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Ready to Eat: Food and trends for NRIs >> Features Achieve >> Features

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Article: Ready to eat! Indian Packaged and processed food taking off in North America

As I began researching for this article on shopping and franchising, my mind went off to the large desi shopping franchise sweeping North America; and no, I am not talking about the Patel-Motel phenomena, which by itself would be a story to tell.  My family, as that of most desis of Indian origin, enjoys regular desi food more than any other cuisine. Given that there are over three million desis -- here I use the term desi to talk about people from the South-Asian region – in the US and Canada, most with quintessentially ethnic tastes when it comes to food, it is a market waiting to be tapped and served. And yes, there is a whole supply chain that has sprung up catering to this market.

Even a cursory glance listing on (an online Directory) brings up listings of hundreds of Restaurants and Bazaars serving the Indo-American community across North America. Restaurants range from the ubiquitous ‘Taste of India’ and ‘Udupi Bhavans’ and chains like Saravana Bhavan to the few upscale (read expensive) restaurants. These restaurants attempt to serve ‘authentic’ Indian cuisine from the different regions of India, adding an exotic touch to attract western clientele too. The range of operations is truly breathtaking. In larger metros, the upscale restaurants try and create either authentic ambience (importing expensive Natarajas and decorative artwork) or a completely retro look, as the case with the ‘Rupee Room’ that I had visited during a business trip to New Jersey. In smaller towns and cities in the US and Canada, the Indian Restaurants also double as grocery shops. Indian takeaways and ‘roti shops’ are also common in larger metros. To serve the varied palate, and to prepare authentic dishes ranging from the ‘regular’ dosas and naan combo to Hyderabadi Biriyani, stuffed capsicum, chicken chettinad  or Murgh Ke Shami requires authentic ingredients. The story behind the supply-chain of Indian ingredients is intriguing and complex.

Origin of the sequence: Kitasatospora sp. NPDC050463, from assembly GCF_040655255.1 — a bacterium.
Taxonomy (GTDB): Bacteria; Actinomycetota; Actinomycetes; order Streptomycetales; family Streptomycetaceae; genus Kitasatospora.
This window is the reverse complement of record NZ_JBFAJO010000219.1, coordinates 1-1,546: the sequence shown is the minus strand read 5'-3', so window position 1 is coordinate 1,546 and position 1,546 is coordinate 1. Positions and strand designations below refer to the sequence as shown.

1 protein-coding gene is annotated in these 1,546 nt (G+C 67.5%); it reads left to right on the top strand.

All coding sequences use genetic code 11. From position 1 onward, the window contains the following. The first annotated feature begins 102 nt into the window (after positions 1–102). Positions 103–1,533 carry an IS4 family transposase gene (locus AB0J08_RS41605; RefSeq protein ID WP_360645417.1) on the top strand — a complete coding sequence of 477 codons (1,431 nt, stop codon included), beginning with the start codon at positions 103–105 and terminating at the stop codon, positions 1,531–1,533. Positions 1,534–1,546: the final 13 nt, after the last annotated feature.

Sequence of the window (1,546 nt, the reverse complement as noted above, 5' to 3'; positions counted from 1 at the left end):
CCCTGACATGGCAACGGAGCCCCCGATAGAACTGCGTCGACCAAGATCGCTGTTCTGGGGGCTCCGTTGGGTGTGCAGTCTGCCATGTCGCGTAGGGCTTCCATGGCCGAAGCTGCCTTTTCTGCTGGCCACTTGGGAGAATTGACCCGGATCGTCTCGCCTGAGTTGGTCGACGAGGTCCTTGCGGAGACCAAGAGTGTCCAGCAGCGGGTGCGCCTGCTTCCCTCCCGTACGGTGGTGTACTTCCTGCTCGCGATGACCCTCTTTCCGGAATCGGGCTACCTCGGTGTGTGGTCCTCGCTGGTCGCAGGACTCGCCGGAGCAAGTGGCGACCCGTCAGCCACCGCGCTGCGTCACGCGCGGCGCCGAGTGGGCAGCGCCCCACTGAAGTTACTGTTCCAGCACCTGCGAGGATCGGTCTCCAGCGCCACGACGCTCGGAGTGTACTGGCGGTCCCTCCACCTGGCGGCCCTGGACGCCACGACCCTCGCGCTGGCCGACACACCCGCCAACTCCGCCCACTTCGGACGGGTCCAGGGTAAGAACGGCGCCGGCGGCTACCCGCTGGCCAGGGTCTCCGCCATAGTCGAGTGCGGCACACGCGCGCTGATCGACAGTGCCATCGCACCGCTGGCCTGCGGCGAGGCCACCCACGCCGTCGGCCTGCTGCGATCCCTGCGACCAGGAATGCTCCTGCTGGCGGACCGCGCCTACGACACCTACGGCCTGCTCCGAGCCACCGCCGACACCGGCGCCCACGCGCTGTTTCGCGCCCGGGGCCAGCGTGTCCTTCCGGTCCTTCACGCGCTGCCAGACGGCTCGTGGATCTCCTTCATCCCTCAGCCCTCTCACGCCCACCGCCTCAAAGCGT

The interesting aspect of supply chain serving the ethnic restaurants is that it also attempts to serve the needs of the Indian Bazaars and grocery shops. There are literally hundreds of ethnic shops and bazaars specializing in Indian and South Asian grocery in the US and North America. With the growth of Indo-American population, the grocery vendors have also attempted to keep pace. These shops procure Indian grocery, produce and packaged products including brands familiar to ethnic community like ‘Parle G’ biscuits and stock them. Similarly, a whole cottage industry has sprung up in growing ‘Indian’ vegetables like drumstick, bittergoud and the like in sub-tropical and moderate regions of the US like Florida and California and supplying them to wholesalers and retailers.

I recall during the heyday, the likes of attempted to ape e-grocer and other models by building a supply chain to sell grocery directly to consumers, bypassing the local retailers. They even enticed customers in far-flung cities by offering discount coupons and shipping discounts. Regular desi retailers who were initially threatened by their models recouped well and continue to hold steady. They attempt to entice consumers by providing a local ‘water cooler’ atmosphere where one can post classifieds, meet other Indians and physically browse for grocery. To their credit, online retailers have had an edge in information based retailers like Music CD’s, Movies, DVDs. Needless to say, both the online and regular retailers continue to vie for a larger pie of the market. The likes of and continue their online presence, and on their websites claim to have an increasing share of the market.

Growth in Ready-to-eat dishes has been one of the most noticeable trends in the recent years. The market has also been equally receptive to generation of sufficient demand, especially among double-income working couples, single technologists on business travel in the US and students. What began as an experiment by a few suppliers to provide ‘chutney powder’ and the like in a packaged format has really taken off. Aided by food-preservation and packaging technologies developed by the military (called MRE’s, Meals Ready To Eat) the technology has successfully been adopted to freeze-and-microwave even crispy dosas, samosas and vadas. Brands like Deep Foods, Haldirams and Shalini Foods have really been at the forefront of innovation, adopting many of the emerging technologies in processing and packaging foods. Amul has been similarly innovative in packaging Ghee that it is best known for, along with Gulab Jamuns and Rosgullas in heat-and-eat packs.

Bottomline: To some, microwaving and opening a pack of masala-dosa or Naan with Murgh Masala for dinner may not be the same as the aroma and experience of cooking it from fresh batter like Maa back home would do it, but after a busy day at work that probably included a hurried trip to the office cafeteria for a sub-sandwich or a plate of chicken nuggets, a ready-to-eat Dosa and Naan comes close.

Author: Mohan Babu, first published in Biz-India. You might also be interested in the new Ready-to-Eat section of




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